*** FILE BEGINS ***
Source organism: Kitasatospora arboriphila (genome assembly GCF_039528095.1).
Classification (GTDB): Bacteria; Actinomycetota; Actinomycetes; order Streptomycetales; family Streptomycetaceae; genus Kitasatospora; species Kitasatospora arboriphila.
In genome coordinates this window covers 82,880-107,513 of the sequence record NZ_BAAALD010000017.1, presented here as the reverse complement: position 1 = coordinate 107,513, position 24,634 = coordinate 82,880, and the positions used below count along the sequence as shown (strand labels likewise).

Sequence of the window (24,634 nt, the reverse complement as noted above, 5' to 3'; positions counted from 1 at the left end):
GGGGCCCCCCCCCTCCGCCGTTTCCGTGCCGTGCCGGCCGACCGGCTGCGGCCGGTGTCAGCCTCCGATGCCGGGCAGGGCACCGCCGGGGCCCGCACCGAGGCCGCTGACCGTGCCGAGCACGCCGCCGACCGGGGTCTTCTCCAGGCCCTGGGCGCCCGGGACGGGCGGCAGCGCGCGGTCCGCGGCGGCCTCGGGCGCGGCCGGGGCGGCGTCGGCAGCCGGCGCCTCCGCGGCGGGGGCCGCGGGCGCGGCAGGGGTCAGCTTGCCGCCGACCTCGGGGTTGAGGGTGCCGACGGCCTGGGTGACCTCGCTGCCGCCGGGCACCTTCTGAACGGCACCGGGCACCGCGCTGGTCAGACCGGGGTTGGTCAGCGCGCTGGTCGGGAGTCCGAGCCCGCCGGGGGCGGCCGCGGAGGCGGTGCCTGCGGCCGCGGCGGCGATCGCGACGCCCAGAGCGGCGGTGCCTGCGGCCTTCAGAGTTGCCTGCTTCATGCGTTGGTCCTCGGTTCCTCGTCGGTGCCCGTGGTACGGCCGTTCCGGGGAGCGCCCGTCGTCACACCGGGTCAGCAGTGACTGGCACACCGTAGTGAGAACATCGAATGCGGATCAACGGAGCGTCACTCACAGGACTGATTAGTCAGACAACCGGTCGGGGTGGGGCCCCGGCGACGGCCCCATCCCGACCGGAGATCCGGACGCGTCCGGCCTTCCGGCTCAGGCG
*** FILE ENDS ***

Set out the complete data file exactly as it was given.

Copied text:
Source organism: Kitasatospora arboriphila (genome assembly GCF_039528095.1).
Classification (GTDB): Bacteria; Actinomycetota; Actinomycetes; order Streptomycetales; family Streptomycetaceae; genus Kitasatospora; species Kitasatospora arboriphila.
In genome coordinates this window covers 82,880-107,513 of the sequence record NZ_BAAALD010000017.1, presented here as the reverse complement: position 1 = coordinate 107,513, position 24,634 = coordinate 82,880, and the positions used below count along the sequence as shown (strand labels likewise).

Sequence of the window (24,634 nt, the reverse complement as noted above, 5' to 3'; positions counted from 1 at the left end):
GGGGCCCCCCCCCTCCGCCGTTTCCGTGCCGTGCCGGCCGACCGGCTGCGGCCGGTGTCAGCCTCCGATGCCGGGCAGGGCACCGCCGGGGCCCGCACCGAGGCCGCTGACCGTGCCGAGCACGCCGCCGACCGGGGTCTTCTCCAGGCCCTGGGCGCCCGGGACGGGCGGCAGCGCGCGGTCCGCGGCGGCCTCGGGCGCGGCCGGGGCGGCGTCGGCAGCCGGCGCCTCCGCGGCGGGGGCCGCGGGCGCGGCAGGGGTCAGCTTGCCGCCGACCTCGGGGTTGAGGGTGCCGACGGCCTGGGTGACCTCGCTGCCGCCGGGCACCTTCTGAACGGCACCGGGCACCGCGCTGGTCAGACCGGGGTTGGTCAGCGCGCTGGTCGGGAGTCCGAGCCCGCCGGGGGCGGCCGCGGAGGCGGTGCCTGCGGCCGCGGCGGCGATCGCGACGCCCAGAGCGGCGGTGCCTGCGGCCTTCAGAGTTGCCTGCTTCATGCGTTGGTCCTCGGTTCCTCGTCGGTGCCCGTGGTACGGCCGTTCCGGGGAGCGCCCGTCGTCACACCGGGTCAGCAGTGACTGGCACACCGTAGTGAGAACATCGAATGCGGATCAACGGAGCGTCACTCACAGGACTGATTAGTCAGACAACCGGTCGGGGTGGGGCCCCGGCGACGGCCCCATCCCGACCGGAGATCCGGACGCGTCCGGCCTTCCGGCTCAGGCG